Surveys are a great marketing tool. They enable you to gather key marketing information from your customers or prospects, learn the channels by which your customers wish to communicate and help you provide better service. I have blogged about the benefits of using a website to conduct surveys in the past, but how you conduct the survey is not nearly as important as the questions you ask.
Many organizations make the mistake of asking too many questions, thinking they have one chance to gather as much data as possible. No one wants to answer a hundred questions on a survey. Most people don't even want to answer 10. So what is the right number of questions to ask on a marketing survey?
That's right. One question is all you really need to ask. In the book, The Ultimate Question, Fred Reichheld presents the concept of a Net Promoter Score (NPS). NPS is quickly being adopted by organizations around the world to determine the quality of customer service and brand loyalty. The first step in determining your NPS is to ask a single survey question:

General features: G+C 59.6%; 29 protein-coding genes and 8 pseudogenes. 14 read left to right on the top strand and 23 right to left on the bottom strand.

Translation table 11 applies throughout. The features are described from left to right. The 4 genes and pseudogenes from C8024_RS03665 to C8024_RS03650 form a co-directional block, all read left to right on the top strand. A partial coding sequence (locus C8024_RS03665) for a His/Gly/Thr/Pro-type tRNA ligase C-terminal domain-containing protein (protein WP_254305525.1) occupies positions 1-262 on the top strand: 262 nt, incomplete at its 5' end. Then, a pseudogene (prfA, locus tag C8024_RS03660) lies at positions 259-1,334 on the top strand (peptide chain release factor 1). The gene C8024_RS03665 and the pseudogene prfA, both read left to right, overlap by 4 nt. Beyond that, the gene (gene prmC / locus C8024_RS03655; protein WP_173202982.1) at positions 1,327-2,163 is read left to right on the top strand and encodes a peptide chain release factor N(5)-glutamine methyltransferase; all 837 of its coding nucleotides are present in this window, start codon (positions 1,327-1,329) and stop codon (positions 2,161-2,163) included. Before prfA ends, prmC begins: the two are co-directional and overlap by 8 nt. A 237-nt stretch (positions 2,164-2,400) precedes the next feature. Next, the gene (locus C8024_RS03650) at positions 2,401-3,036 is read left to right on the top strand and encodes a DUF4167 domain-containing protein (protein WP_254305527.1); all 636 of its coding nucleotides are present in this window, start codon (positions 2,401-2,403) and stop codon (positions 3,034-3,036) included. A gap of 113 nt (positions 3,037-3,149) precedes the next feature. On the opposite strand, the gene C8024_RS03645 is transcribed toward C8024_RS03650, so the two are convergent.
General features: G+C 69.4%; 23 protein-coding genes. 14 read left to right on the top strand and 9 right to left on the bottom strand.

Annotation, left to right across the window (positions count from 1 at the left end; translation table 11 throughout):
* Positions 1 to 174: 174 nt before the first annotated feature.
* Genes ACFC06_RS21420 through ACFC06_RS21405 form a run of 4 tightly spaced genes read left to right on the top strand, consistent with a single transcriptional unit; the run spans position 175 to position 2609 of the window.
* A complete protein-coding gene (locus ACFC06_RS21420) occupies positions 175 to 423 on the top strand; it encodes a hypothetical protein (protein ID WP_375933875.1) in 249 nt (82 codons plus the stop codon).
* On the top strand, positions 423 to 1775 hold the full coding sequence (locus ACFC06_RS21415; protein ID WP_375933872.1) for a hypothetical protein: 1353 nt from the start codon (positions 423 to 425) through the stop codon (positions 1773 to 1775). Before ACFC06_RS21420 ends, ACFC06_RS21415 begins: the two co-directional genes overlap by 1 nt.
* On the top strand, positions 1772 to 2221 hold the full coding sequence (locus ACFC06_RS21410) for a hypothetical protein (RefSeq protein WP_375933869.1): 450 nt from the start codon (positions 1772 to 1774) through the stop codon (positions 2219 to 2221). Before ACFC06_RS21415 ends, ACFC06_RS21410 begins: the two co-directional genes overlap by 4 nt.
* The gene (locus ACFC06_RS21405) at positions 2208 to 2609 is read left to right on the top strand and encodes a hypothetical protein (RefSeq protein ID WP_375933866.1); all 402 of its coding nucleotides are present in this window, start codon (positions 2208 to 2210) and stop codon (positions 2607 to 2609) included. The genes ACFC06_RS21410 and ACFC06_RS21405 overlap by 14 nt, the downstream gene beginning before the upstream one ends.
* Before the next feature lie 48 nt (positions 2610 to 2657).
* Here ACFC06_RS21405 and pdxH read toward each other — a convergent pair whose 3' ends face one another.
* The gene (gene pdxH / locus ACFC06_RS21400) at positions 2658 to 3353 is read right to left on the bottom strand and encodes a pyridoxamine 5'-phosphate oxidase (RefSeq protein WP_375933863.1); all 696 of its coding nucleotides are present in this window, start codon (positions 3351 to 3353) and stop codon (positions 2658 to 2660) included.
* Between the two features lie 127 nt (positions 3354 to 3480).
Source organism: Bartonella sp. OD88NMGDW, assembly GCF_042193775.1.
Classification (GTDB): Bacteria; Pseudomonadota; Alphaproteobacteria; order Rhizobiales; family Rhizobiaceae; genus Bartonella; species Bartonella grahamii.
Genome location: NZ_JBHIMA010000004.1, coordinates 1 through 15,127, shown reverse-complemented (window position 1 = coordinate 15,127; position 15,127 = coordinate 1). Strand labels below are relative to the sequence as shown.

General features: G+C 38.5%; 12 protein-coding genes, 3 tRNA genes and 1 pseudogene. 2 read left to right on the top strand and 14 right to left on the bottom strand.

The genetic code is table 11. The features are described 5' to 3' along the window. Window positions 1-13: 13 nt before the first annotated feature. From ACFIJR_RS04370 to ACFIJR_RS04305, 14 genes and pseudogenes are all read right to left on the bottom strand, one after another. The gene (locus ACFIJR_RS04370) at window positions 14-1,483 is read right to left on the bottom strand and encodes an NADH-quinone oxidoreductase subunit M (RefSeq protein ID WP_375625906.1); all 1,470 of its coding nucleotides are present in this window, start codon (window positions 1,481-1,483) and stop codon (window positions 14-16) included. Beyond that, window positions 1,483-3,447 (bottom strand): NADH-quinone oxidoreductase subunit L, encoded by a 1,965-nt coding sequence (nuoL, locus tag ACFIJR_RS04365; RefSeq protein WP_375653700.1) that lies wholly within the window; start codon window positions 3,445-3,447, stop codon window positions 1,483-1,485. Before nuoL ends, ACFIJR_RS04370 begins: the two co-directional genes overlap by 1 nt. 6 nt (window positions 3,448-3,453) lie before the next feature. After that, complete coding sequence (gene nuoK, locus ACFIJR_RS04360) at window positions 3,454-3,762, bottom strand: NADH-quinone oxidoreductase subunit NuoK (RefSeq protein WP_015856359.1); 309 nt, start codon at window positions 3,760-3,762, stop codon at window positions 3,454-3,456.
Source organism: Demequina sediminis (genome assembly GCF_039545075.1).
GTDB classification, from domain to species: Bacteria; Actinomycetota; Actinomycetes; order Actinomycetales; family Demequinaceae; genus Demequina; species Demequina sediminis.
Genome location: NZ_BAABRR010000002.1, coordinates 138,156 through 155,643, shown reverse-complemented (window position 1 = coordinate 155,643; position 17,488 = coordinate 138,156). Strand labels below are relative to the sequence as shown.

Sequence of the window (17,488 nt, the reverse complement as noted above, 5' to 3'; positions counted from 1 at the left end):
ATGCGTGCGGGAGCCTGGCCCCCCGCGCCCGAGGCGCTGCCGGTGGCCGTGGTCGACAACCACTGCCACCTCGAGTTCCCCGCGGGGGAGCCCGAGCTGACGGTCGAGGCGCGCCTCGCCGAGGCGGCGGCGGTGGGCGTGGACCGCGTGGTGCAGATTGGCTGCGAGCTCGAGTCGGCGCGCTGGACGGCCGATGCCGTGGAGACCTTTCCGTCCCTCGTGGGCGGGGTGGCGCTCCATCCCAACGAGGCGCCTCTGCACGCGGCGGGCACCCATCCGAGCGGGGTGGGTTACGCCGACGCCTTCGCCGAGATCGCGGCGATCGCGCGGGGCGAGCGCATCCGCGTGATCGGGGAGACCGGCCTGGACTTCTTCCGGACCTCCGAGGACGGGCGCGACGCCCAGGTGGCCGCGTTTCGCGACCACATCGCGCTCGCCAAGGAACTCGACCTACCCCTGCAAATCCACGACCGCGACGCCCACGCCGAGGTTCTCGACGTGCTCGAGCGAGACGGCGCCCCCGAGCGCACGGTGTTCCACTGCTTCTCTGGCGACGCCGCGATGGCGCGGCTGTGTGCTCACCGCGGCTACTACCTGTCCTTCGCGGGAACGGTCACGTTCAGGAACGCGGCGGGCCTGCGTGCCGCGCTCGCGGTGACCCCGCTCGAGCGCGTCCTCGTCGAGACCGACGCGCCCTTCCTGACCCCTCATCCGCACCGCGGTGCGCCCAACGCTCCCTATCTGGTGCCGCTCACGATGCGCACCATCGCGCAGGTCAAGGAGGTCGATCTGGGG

"How likely are you to refer our company/product/service to a friend or colleague?"
That really is the ultimate question, isn't it? For marketers, it succinctly captures all the other data you could possibly need to determine the effectiveness of your marketing efforts and the quality of your customer service.
Consider asking this question in a simple online survey posted on your website. Mail a postcard to your customers with this question or include it on your next e-mail newsletter. Whatever communication channel your customers prefer, make sure to ask them this question.
To learn more about NPS and how to determine your Net Promoter Score based on the answers you get to the one question marketing survey, I highly recommend Fred Reichheld's book. Not much of a reader? Email me and I will walk you through it.